"Until the Lions" is the Mahabharata I longed for as a child. These are the voices I imagined as I sat through enforced viewings of the endless TV series, bristling with waxed mustachios and phallic posturing. Karthika Nair has pulled off a truly epic feat. Both the scope of her ambition and the skill of her execution inspire awe and elation." –Shailja Patel
"Whether it’s about war, grief, love-making, or revenge, every poem of Until the Lions is charged with Karthika Naïr’s electric voice. The lines fairly hum with it. In a strange unexpected way, this epic re-singing is also a deeply personal book." – Arvind Krishna Mehrotra
"The most eloquent meditation on the Mahabharata in this generation - a lyrical, unflinching exploration of the souls embodied in many of the great epic characters, a moving and intricate weaving together of their destinies and desires...and a profound lament for the suffering that all human beings must know. In her hands, the ancient epic assumes new life, one that is somehow close to our own experience of the world, familiar yet also utterly strange and new. No one has read the Mahabharata this way before her." -- David Shulman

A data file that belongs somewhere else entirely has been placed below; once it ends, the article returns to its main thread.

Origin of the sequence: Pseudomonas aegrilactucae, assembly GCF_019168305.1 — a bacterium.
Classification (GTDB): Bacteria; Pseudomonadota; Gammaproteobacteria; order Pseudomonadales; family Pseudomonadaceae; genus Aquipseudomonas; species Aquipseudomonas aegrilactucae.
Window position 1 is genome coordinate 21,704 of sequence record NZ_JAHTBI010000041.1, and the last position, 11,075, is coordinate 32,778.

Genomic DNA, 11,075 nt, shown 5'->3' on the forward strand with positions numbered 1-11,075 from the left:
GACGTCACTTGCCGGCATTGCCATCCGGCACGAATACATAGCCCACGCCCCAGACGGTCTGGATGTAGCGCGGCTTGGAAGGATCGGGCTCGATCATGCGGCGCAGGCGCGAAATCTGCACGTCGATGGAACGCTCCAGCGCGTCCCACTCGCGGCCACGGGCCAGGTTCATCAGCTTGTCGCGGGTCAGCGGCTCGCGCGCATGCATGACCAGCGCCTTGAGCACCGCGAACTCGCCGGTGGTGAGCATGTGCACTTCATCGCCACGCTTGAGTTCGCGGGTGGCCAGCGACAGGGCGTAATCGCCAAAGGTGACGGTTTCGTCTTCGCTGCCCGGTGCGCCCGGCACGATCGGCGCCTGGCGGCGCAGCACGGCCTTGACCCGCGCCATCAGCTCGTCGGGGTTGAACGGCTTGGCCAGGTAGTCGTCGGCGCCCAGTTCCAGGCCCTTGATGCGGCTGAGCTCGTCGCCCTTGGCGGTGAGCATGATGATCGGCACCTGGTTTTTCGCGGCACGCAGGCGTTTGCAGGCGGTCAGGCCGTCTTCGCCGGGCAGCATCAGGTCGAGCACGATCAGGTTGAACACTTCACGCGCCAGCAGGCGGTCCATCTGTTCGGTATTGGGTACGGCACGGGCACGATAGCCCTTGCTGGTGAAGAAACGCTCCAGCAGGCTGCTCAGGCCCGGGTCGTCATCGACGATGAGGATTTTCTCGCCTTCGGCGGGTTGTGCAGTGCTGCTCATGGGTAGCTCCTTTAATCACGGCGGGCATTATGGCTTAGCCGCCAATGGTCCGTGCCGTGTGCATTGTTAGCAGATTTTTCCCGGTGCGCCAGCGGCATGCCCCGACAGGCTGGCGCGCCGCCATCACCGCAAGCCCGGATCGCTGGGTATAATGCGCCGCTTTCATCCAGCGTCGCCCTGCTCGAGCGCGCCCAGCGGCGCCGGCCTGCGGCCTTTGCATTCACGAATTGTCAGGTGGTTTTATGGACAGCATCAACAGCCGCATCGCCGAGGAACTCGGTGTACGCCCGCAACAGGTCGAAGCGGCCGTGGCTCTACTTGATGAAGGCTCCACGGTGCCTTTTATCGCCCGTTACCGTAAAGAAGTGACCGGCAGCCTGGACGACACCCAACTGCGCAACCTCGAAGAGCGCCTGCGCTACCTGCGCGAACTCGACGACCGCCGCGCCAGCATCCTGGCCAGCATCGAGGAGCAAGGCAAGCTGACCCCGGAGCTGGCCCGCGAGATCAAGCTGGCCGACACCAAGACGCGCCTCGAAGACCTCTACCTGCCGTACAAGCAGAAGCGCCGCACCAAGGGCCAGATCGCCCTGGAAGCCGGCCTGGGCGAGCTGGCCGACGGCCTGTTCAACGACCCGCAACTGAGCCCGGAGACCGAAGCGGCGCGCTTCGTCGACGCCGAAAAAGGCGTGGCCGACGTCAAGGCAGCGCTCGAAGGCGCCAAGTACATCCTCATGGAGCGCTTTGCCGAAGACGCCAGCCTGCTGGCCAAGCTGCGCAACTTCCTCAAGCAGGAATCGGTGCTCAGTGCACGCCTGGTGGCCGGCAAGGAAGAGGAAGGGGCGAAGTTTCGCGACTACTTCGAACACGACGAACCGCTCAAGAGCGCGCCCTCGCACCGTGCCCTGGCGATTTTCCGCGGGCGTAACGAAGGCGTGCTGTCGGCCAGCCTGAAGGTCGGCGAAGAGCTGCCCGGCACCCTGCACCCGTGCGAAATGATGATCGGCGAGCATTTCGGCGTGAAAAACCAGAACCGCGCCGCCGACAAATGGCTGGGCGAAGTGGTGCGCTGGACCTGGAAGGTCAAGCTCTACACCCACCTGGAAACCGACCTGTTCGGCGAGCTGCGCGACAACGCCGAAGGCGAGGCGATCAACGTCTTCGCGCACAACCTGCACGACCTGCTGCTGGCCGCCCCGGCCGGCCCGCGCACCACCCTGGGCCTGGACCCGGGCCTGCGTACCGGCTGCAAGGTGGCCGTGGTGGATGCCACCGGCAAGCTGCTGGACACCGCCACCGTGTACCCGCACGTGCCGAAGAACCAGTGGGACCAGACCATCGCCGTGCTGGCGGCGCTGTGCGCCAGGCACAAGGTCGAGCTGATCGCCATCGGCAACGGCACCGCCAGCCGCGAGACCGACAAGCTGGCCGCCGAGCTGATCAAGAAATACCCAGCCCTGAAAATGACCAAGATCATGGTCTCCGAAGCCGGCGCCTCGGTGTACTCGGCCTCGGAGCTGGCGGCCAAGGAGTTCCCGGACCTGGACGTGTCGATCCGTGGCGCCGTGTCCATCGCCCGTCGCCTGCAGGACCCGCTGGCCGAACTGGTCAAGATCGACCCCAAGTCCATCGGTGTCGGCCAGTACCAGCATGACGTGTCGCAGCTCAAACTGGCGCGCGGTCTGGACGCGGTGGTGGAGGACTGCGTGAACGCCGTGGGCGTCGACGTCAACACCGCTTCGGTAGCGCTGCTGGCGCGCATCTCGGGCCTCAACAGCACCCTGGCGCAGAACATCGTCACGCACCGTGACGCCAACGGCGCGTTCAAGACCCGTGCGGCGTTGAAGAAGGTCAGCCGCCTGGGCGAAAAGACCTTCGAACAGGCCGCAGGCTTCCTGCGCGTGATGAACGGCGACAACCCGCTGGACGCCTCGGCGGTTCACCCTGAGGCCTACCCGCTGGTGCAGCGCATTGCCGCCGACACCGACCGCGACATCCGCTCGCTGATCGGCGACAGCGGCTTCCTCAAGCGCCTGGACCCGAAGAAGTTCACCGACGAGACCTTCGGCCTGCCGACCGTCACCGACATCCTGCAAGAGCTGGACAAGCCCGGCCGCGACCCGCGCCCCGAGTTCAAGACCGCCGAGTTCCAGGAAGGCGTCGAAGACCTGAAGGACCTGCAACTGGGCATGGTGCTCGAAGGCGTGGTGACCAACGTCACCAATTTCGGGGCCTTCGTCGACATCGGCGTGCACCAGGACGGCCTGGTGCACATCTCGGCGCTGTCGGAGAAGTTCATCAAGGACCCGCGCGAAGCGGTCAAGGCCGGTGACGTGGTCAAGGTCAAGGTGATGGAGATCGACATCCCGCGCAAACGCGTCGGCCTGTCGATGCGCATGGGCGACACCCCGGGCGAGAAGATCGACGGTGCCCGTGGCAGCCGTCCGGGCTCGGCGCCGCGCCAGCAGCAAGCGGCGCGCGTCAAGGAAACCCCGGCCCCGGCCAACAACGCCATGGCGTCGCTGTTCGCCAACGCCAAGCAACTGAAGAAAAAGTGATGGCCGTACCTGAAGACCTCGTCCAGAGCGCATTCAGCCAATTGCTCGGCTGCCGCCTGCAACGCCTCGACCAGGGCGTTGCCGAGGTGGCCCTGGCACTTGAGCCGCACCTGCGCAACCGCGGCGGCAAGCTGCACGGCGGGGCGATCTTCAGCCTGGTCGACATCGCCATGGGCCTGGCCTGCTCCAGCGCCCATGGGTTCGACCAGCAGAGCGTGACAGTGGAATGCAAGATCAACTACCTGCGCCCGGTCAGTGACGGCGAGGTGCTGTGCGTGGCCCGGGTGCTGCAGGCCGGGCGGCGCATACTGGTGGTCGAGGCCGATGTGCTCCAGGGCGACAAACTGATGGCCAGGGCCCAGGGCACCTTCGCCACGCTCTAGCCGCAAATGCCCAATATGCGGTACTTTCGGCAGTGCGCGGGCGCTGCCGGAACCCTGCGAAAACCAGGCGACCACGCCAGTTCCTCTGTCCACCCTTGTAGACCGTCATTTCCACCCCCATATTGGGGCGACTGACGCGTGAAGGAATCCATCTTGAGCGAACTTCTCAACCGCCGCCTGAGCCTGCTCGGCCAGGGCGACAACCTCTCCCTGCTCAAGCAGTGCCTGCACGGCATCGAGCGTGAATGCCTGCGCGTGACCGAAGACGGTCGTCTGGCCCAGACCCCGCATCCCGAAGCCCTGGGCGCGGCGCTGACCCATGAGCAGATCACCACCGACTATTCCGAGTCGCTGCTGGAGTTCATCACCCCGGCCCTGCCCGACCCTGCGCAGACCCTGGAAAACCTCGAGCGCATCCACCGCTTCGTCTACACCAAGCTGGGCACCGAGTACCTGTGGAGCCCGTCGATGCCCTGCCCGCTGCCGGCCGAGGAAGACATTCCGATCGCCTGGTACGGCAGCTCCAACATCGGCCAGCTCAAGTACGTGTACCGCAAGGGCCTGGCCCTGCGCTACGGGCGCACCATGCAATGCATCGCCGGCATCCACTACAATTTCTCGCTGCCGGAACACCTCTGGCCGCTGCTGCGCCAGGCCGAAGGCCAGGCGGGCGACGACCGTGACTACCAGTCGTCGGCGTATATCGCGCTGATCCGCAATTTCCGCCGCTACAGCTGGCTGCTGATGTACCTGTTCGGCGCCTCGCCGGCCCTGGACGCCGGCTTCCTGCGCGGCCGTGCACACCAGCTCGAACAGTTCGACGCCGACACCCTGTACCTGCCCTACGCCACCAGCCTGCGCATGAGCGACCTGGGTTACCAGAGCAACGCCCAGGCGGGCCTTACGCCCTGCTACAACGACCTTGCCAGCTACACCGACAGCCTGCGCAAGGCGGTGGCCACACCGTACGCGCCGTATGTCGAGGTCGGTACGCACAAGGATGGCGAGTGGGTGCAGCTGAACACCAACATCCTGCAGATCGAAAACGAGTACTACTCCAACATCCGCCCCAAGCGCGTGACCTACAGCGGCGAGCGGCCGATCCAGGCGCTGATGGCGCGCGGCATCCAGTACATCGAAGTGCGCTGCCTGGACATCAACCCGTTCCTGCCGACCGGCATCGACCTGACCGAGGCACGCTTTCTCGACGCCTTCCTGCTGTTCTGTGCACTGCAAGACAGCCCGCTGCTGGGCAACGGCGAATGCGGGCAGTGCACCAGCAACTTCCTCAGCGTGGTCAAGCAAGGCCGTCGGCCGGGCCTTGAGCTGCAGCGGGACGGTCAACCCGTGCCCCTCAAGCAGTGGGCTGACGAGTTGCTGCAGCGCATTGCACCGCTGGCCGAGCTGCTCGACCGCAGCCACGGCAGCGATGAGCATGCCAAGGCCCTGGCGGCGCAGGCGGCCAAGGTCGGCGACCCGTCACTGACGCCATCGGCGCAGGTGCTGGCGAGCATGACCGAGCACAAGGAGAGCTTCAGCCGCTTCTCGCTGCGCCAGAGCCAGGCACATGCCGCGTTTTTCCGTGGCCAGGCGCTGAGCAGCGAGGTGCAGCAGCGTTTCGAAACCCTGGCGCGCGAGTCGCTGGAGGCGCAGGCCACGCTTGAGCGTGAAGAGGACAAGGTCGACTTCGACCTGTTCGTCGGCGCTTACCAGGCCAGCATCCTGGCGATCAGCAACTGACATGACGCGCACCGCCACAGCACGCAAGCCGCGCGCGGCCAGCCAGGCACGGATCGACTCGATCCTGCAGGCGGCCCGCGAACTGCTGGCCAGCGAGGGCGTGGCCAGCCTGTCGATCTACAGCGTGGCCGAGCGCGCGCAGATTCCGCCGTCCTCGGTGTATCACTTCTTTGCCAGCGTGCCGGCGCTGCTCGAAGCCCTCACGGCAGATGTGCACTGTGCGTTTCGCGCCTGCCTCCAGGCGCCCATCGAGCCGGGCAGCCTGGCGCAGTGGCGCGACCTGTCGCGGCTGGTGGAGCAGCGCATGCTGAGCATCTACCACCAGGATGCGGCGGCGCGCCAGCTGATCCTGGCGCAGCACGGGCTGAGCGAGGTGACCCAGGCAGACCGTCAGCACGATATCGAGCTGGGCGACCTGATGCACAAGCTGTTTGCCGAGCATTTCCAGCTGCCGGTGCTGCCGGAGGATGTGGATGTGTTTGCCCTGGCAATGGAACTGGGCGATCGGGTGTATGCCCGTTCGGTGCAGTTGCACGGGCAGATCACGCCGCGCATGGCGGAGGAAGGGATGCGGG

"In this retelling of the Mahabaratha from the point of view of its hitherto minor female characters, Karthika Naïr uncovers a seminal feminist text." -- Jeet Thayil
"Has been rightly hailed as a magnum opus by the critics." -- Wasafiri
"The Mahabharata will always take you back to the deepest existential questions. It continues to instigate superlative writing as well. Karthika Naïr's Until the Lions is an unshakable masterpiece of modern poetry, one of the great retellings of the text." -- Indian Express